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Adobe Edge and the Flash-free Web

August 3, 2011

A few months ago, Adobe released a preview of a new technology they’re calling “Wallaby” that attempts to convert the art and animations in a Flash FLA file into a 3rd-party-application free animation using only HTML, CSS and Javascript.  The tool was a major step in Adobe’s attempt to keep at the head of web-based animation technologies, and this week they have unveiled a new step in that same direction – Adobe Edge.

Edge is a development application, with a user interface very similar to the Flash application, that provides users with a graphical user interface for creating animations using HTML5 and its supporting technologies.  The tool was released in Public Preview form on Monday, and by the following day it had already surpassed fifty thousand downloads.

There has been a lot of talk over the past few years about how future websites are going to handle animation, especially with so many mobile devices in the world that (probably) will never fully support Flash, and the general consensus is that HTML5, CSS3, and Javascript tools like jQuery are the answer, and as a developer it’s very exciting to see tools being created that can support that need, and with a familiar interface to boot, for those of us who have experience with Flash animations.  We’re still at least one or two years away from full-blown, universal browser support for HTML5 and CSS3, but I can tell you that at SNQ we’re very excited to find out what these technologies can offer for our clients.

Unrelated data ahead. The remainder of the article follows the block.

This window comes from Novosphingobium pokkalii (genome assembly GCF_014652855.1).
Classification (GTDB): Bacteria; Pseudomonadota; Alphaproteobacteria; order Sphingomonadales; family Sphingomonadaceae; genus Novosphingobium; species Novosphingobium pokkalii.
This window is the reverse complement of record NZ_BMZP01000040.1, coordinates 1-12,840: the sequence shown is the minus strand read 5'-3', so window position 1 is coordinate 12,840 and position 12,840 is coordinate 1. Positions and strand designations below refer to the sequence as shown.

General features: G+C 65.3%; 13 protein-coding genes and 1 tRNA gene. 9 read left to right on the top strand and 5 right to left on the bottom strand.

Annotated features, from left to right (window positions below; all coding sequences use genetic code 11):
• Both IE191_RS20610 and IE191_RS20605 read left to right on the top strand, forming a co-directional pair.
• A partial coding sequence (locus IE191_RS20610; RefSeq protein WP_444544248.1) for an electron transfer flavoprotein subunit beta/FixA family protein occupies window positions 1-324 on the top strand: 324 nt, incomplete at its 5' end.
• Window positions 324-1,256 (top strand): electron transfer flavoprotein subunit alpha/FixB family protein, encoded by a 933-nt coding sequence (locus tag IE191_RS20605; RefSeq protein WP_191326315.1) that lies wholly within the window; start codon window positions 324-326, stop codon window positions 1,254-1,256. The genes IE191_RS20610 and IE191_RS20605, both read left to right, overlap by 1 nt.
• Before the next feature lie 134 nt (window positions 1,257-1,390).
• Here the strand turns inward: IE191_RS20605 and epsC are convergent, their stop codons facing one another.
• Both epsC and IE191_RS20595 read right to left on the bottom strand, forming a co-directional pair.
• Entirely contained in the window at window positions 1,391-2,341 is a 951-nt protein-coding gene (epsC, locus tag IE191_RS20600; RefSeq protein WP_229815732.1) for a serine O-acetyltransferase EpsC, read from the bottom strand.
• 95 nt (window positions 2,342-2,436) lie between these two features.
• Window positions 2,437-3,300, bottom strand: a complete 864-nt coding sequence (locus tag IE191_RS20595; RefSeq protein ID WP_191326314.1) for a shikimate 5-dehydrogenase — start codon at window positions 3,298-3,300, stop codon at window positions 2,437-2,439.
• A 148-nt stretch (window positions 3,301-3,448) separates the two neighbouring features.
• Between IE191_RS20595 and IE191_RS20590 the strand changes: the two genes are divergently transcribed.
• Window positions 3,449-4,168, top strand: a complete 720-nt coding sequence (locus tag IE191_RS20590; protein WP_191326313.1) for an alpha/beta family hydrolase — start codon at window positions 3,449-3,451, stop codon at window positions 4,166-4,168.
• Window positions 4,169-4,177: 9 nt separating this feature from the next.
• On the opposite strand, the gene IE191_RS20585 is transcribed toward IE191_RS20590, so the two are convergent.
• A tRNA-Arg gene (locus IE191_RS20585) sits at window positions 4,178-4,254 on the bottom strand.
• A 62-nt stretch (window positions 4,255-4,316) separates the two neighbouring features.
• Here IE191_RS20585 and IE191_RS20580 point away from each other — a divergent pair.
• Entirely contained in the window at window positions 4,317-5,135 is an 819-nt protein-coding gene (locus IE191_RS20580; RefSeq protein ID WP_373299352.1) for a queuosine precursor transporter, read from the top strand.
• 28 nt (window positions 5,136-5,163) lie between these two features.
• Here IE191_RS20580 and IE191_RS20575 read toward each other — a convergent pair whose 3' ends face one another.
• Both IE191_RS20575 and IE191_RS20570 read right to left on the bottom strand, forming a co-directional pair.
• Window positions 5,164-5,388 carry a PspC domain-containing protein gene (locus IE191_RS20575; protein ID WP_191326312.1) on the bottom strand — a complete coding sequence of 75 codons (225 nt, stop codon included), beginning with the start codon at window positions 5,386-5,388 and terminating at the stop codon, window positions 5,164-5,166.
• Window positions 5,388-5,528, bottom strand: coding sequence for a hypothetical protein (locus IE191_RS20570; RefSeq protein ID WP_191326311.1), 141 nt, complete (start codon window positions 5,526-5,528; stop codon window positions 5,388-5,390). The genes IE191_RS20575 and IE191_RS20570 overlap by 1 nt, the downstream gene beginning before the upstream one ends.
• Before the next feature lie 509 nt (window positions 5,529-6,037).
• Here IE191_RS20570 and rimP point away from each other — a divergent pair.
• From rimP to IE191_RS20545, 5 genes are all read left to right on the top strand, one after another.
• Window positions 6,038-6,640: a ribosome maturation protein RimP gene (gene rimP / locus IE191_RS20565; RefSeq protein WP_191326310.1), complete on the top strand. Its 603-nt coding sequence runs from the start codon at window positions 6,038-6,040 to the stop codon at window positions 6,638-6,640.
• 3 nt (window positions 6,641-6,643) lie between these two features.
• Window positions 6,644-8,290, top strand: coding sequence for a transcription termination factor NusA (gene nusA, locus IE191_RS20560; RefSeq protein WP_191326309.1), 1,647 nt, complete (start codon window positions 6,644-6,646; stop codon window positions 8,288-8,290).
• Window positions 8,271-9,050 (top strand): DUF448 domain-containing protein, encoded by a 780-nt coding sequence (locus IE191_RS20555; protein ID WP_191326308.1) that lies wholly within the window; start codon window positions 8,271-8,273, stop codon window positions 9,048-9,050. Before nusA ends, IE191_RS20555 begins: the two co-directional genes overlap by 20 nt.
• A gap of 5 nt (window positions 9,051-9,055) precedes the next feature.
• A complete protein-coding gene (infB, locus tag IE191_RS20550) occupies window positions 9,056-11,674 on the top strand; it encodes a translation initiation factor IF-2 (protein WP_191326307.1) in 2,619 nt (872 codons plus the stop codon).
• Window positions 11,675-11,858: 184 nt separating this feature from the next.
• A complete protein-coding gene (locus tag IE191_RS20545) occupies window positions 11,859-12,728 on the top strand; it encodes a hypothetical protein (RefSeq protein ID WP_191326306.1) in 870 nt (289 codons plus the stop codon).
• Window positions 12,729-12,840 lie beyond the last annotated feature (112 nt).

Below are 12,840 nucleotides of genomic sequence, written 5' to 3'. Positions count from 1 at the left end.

If you’d like to learn more about Edge, you can see the preview here:

http://labs.adobe.com/technologies/edge/?sdid=JAXXJ&skwcid=TC|23230|adobe%20edge||S|b|8333479386

Also, if your browser supports HTML5 and CSS3, Adobe has a pretty cool website available that showcases some of the upcoming features that make use of those technologies:

http://beta.theexpressiveweb.com/

Oh, and on a personal note, one thing I’m really looking forward to is the ability to embed any font I want into my site using CSS.  How is it possible that we still don’t have this feature eleven years into the twenty-first century?

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